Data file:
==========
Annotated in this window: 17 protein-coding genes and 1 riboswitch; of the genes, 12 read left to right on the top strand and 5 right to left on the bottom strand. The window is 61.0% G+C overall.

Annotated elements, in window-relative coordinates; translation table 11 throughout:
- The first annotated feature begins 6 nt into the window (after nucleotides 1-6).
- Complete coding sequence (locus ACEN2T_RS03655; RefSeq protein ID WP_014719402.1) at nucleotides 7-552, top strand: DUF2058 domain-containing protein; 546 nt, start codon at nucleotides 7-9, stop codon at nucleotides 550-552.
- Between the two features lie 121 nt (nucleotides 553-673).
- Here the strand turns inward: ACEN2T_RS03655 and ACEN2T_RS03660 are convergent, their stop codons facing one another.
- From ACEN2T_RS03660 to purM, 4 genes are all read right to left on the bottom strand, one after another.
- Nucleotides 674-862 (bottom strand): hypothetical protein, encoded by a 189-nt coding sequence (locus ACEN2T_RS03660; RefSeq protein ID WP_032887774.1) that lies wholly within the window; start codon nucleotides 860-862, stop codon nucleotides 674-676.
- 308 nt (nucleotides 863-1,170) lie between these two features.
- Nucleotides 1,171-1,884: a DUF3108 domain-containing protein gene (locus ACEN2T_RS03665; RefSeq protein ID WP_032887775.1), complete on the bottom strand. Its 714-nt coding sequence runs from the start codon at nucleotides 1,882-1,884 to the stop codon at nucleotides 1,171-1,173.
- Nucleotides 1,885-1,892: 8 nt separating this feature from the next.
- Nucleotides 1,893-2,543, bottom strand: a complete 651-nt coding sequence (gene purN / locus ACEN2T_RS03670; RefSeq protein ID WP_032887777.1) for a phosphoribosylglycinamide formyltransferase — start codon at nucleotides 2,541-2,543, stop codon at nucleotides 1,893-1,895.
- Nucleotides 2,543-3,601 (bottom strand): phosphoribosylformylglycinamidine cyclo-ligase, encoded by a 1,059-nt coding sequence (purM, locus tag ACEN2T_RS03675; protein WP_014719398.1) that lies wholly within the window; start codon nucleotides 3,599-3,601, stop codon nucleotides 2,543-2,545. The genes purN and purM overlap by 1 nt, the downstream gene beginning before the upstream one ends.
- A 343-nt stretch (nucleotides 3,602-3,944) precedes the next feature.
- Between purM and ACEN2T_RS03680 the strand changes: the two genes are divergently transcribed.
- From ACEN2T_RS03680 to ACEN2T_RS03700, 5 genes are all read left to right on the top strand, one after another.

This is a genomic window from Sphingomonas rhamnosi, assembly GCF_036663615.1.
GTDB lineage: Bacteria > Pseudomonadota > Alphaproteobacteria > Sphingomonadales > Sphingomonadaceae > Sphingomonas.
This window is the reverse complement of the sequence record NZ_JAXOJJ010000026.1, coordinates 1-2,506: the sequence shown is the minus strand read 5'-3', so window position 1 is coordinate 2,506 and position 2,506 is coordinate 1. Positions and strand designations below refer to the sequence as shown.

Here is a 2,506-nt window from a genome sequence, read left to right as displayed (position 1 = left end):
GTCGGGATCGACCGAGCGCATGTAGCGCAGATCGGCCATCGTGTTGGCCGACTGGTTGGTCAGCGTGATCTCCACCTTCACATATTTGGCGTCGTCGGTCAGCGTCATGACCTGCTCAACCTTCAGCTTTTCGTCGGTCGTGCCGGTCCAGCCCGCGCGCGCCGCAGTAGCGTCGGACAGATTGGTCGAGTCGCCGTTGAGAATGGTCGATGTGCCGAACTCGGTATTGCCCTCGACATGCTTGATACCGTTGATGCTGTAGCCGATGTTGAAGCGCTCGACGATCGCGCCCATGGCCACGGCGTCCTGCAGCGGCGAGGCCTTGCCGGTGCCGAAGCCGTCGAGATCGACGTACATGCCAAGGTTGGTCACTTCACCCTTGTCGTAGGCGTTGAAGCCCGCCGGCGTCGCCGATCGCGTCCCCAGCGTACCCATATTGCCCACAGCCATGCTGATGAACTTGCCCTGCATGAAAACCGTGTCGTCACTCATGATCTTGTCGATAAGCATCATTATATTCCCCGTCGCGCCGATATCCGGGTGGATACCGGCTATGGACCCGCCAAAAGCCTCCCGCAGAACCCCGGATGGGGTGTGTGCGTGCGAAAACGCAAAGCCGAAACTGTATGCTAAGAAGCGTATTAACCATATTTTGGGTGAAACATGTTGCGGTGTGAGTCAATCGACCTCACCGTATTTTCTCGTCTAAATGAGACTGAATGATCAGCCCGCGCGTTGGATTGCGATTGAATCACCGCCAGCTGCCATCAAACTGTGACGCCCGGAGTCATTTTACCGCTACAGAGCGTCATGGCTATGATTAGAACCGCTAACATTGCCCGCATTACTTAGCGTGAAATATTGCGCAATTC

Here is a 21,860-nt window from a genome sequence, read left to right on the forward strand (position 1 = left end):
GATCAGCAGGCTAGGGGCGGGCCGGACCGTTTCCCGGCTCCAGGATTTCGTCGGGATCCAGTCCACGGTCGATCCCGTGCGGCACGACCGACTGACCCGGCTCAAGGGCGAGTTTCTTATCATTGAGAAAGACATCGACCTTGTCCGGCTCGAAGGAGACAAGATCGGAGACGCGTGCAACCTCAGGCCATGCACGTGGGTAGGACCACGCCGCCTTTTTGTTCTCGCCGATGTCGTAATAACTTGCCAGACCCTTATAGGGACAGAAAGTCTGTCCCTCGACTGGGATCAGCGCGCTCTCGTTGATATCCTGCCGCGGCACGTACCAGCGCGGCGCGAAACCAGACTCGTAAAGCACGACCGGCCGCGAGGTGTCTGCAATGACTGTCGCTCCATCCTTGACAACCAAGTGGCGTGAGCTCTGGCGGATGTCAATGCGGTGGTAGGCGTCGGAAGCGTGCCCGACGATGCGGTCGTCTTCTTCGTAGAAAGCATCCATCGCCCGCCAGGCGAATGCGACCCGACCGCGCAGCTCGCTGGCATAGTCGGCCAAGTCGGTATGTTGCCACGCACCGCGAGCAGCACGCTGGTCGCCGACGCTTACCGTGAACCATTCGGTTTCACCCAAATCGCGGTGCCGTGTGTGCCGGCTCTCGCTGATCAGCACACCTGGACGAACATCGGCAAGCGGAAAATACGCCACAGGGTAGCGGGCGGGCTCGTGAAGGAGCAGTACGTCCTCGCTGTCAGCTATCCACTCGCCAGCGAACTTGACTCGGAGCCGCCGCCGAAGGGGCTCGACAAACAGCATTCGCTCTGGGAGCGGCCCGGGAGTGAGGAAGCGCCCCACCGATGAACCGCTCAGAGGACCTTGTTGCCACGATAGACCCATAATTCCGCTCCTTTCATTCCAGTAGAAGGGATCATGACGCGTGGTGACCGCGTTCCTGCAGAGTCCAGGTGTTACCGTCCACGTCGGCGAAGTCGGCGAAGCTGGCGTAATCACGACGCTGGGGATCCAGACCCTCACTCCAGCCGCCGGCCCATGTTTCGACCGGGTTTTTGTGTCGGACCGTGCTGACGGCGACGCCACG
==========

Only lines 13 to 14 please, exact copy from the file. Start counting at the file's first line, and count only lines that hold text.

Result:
- Nucleotides 2,543-3,601 (bottom strand): phosphoribosylformylglycinamidine cyclo-ligase, encoded by a 1,059-nt coding sequence (purM, locus tag ACEN2T_RS03675; protein WP_014719398.1) that lies wholly within the window; start codon nucleotides 3,599-3,601, stop codon nucleotides 2,543-2,545. The genes purN and purM overlap by 1 nt, the downstream gene beginning before the upstream one ends.
- A 343-nt stretch (nucleotides 3,602-3,944) precedes the next feature.